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Our Society Is Shockingly Indulgent of Poor PeopleThe 'Special Brazeness' Of The Impoverished

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If the Economist’s “Free Exchange” blog didn’t exist, Michael Lewis would have to invent it. And, in a sense, he did. In this morning’s Bloomberg column, Lewis—tongue planted firmly in cheek—explains that the main lesson from the subprime fallout is that “finance is one thing you should never engage in with the poor.”
“Our society is really, really hostile to success,” Lewis writes. “At the same time it's shockingly indulgent of poor people.”
It’s written so straight forwardly that you almost believe that Lewis is transcribing his column straight from the reactionary brain of a right-wing elitist, except that elitists long ago learned to stop thinking and talking in such shocking ways. But someone didn't get that memo at Free Exchange, which this morning began a column by announcing that “America’s so-called poor live like kings.
More after the jump.

Actually, Free Exchange is paraphrasing a report it apparently approves of by the Heritage Foundation’s Robert Rector. Or, at least, half approves of. It agrees that America’s poor enjoy a “bounty at the bottom” but disputes Rector’s claim that reducing unskilled immigration would help to further alleviate the condition of Americans in poverty. Actually, they don’t even dispute that claim. They just dispute whether alleviating American poverty makes sense from a “humanitarian” perspective.
“But it takes a special kind of brazenness to propose a reduction of the national poverty rate at the expense of ensuring that more people stay poor by denying them opportunity to set foot in the nation,” Free Exchange explains. “From a humanitarian perspective, if a wealthy nation's poverty rate improves, then it isn't letting enough poor people in.”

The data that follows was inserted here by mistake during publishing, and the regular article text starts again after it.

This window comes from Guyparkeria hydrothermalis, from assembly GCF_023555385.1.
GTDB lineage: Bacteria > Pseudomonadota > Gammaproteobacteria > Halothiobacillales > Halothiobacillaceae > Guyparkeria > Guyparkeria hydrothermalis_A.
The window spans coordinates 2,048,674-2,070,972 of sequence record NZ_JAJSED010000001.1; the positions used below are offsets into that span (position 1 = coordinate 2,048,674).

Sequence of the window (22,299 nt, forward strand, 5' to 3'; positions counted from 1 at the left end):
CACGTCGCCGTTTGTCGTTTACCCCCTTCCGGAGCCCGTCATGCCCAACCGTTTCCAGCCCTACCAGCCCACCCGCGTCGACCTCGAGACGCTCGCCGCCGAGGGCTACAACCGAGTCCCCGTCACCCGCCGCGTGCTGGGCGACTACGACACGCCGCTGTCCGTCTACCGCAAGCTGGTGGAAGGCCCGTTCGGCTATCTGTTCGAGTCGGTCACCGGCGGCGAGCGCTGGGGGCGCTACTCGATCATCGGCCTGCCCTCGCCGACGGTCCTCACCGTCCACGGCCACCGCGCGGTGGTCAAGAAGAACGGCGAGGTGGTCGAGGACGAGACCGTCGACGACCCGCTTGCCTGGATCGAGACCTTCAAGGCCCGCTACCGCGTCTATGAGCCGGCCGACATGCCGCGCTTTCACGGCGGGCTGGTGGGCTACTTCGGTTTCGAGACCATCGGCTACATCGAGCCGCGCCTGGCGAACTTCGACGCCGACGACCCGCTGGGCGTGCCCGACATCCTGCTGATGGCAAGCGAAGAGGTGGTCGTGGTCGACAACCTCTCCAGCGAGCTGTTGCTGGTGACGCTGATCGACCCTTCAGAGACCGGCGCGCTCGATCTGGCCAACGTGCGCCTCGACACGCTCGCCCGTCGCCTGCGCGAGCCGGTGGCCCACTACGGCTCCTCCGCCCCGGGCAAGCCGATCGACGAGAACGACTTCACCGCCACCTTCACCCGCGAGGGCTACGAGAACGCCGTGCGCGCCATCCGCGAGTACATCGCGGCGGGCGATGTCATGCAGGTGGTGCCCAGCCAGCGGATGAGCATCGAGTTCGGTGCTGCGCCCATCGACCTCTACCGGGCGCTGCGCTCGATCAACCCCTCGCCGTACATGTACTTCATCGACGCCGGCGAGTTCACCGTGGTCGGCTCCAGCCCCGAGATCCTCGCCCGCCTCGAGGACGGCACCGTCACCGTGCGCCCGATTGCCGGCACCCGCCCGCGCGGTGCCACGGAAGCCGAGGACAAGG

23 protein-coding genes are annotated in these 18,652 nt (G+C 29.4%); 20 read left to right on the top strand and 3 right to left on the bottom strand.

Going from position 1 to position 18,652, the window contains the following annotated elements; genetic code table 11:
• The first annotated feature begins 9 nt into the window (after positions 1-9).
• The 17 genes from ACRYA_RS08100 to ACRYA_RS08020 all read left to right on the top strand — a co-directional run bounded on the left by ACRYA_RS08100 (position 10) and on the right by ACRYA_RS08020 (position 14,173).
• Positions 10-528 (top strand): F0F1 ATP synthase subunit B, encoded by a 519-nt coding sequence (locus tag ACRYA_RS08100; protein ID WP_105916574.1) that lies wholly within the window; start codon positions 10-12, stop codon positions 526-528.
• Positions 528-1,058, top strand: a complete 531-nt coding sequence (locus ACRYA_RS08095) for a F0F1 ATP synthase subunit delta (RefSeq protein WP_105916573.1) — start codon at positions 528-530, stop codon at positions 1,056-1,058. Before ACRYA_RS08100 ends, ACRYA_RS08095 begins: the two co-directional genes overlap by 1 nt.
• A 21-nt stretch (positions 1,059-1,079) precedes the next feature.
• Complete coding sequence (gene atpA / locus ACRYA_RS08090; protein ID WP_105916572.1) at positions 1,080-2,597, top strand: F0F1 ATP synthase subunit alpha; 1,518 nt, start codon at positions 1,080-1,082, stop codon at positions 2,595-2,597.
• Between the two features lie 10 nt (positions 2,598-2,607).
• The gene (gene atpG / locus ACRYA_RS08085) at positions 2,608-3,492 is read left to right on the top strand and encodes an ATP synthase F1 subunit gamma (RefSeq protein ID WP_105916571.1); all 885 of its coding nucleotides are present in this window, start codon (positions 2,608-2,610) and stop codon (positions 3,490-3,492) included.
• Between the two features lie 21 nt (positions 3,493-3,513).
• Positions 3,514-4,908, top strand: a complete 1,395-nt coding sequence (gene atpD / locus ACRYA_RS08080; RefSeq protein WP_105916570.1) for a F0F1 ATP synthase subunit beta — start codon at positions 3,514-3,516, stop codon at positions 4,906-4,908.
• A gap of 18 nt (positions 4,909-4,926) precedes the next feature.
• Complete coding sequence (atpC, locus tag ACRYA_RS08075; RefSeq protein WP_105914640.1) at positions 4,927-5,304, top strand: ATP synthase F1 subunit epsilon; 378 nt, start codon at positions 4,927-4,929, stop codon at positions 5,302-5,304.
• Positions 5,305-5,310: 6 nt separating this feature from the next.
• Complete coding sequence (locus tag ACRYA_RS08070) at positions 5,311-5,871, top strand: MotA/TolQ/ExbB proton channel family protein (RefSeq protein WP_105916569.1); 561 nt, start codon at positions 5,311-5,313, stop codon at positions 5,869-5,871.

We would have thought that the word for that “special kind of brazenness” of caring for one’s own countrymen more than one does foreigners was “patriotism.” Bu it’s probably called something else now. It's so hard to keep track of those words these days and we’re kind of old fashioned. We haven’t yet lost the ability to be shocked by someone claiming to have humanitarian reasons for hoping the poverty rate doesn’t improve.
"There's a reason the rich aren't getting richer as fast as they should: they keep getting tangled up with the poor," Michael Lewis writes. The nice folks at Free Exchange remind us that it's also getting tangled up with the world's poor who keep the American poor that way. They just want to make sure that doesn't change too much.
A Wall Street Trader Draws Some Subprime Lessons [Bloomberg]
Fighting "poverty" by promoting poverty [Free Exchange]
How Poor Are America's Poor? Examining the "Plague" of Poverty in America [Heritage Foundation]